It is important for Republicans to understand the Catholic Church is neither Republican nor Democrat. We will fight the Republicans as much as we fight the Democrats on the issue of immigration and these other issues. You can take care of the problem of immigration on your own terms without interfering with the rights of Catholics. Religious liberty matters to Catholics whether we are dealing with gay adoption or the question of immigration.

Bill, are there any examples at the federal level that you could speak to in terms of the current threats to religious liberty?

There are a lot of them, Jeff. Let’s begin with what happened in 1996. President Clinton signed a law, a federal law, the Defense of Marriage Act (DOMA), which said that states which don’t recognize same-sex marriage don’t have to; they can recognize traditional marriage as being between a man and a woman. Only 14 senators refused to sign on with this. It was basically uncontroversial.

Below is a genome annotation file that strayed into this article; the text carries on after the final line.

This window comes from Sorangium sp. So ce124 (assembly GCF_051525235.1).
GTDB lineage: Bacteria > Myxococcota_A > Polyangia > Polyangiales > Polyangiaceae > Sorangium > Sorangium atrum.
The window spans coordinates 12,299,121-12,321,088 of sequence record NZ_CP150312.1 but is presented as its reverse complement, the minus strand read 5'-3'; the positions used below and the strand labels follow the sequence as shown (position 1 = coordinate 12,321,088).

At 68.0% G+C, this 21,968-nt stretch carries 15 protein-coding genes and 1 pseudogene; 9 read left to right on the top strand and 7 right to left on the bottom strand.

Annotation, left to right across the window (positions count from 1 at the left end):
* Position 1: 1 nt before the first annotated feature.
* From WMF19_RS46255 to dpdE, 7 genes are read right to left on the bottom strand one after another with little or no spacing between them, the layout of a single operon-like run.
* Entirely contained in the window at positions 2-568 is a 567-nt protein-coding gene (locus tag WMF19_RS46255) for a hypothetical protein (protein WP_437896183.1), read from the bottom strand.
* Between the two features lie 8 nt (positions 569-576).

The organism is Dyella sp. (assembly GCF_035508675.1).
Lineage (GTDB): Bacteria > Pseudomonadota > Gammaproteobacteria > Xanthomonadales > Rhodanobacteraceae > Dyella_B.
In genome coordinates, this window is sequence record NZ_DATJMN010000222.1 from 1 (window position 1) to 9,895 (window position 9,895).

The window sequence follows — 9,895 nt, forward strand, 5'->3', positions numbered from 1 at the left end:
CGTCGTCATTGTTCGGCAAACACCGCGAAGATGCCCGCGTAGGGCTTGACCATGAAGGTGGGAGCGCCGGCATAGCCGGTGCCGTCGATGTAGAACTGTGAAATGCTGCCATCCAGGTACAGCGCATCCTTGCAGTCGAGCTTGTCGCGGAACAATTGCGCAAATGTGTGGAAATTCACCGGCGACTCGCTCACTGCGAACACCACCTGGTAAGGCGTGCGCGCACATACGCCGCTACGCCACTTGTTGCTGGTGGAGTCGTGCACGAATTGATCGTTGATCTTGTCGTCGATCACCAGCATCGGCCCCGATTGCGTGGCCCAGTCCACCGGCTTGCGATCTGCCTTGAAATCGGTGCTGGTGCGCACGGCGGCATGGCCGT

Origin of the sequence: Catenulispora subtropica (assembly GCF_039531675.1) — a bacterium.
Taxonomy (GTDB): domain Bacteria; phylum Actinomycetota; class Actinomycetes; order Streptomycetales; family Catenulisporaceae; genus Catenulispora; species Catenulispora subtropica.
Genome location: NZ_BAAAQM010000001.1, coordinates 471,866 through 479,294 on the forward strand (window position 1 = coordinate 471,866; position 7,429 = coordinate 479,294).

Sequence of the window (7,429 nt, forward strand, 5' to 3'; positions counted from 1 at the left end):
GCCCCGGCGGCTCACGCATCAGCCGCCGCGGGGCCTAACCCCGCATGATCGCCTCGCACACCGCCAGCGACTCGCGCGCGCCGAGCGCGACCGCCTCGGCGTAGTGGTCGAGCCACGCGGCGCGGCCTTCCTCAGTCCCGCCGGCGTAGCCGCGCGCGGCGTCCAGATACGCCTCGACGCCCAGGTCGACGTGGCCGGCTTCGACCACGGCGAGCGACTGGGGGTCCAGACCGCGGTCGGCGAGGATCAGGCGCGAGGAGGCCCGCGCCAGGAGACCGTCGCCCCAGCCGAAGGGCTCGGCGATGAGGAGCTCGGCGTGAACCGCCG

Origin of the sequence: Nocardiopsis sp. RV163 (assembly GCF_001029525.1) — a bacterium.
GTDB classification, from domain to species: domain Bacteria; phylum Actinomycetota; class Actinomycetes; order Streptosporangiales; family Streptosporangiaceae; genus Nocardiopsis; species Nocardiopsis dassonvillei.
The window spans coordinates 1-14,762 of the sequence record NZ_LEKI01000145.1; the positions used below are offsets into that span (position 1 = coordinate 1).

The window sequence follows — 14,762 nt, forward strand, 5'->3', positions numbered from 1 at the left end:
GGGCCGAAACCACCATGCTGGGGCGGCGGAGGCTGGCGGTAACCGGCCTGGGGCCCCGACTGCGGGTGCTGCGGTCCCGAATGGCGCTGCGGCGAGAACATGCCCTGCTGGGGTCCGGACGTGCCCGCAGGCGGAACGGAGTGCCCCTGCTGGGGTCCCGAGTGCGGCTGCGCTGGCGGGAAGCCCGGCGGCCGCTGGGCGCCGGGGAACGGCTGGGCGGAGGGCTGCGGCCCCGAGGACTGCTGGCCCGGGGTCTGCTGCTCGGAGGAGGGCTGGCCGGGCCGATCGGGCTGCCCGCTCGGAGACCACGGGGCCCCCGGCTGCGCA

Now we have a situation today where President Obama, who was sworn to uphold congressional legislation, has ordered his Justice Department not to enforce congressional legislation on this issue, on DOMA.

Here is what we have now, to show you how perverse it is. In New York State, a lesbian couple who work at St. Joseph’s Medical Center in Westchester are now suing because they want the Medical Center to recognize their quote “wedding,” their marriage. It is true that in New York State gay people can marry. I should point out that, unlike the other 32 states which have discussed this issue and allowed the people to vote on it (and in every single case people vote against gay marriage, even in California), they did not allow people to vote on this issue in New York State. Even worse, they had no public hearings. So here we have people intentionally working at a Catholic institution trying to force Catholic institutions now to prostitute their teachings so that they can exercise their so-called rights.